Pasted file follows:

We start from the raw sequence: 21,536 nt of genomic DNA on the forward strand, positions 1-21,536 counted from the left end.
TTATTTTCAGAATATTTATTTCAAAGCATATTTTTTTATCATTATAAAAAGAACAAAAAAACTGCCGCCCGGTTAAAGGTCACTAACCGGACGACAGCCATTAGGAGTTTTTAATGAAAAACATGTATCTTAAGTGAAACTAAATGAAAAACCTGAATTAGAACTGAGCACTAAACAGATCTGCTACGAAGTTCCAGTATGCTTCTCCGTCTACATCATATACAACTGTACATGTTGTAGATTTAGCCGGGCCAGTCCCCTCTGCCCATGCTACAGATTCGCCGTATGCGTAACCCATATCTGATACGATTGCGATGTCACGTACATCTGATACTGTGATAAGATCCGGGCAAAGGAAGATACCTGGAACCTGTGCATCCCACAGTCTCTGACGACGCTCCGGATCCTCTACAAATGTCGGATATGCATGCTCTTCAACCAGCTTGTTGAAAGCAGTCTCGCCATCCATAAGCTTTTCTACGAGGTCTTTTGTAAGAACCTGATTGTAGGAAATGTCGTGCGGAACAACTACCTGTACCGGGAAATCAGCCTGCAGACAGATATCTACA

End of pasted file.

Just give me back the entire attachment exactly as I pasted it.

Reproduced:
We start from the raw sequence: 21,536 nt of genomic DNA on the forward strand, positions 1-21,536 counted from the left end.
TTATTTTCAGAATATTTATTTCAAAGCATATTTTTTTATCATTATAAAAAGAACAAAAAAACTGCCGCCCGGTTAAAGGTCACTAACCGGACGACAGCCATTAGGAGTTTTTAATGAAAAACATGTATCTTAAGTGAAACTAAATGAAAAACCTGAATTAGAACTGAGCACTAAACAGATCTGCTACGAAGTTCCAGTATGCTTCTCCGTCTACATCATATACAACTGTACATGTTGTAGATTTAGCCGGGCCAGTCCCCTCTGCCCATGCTACAGATTCGCCGTATGCGTAACCCATATCTGATACGATTGCGATGTCACGTACATCTGATACTGTGATAAGATCCGGGCAAAGGAAGATACCTGGAACCTGTGCATCCCACAGTCTCTGACGACGCTCCGGATCCTCTACAAATGTCGGATATGCATGCTCTTCAACCAGCTTGTTGAAAGCAGTCTCGCCATCCATAAGCTTTTCTACGAGGTCTTTTGTAAGAACCTGATTGTAGGAAATGTCGTGCGGAACAACTACCTGTACCGGGAAATCAGCCTGCAGACAGATATCTACA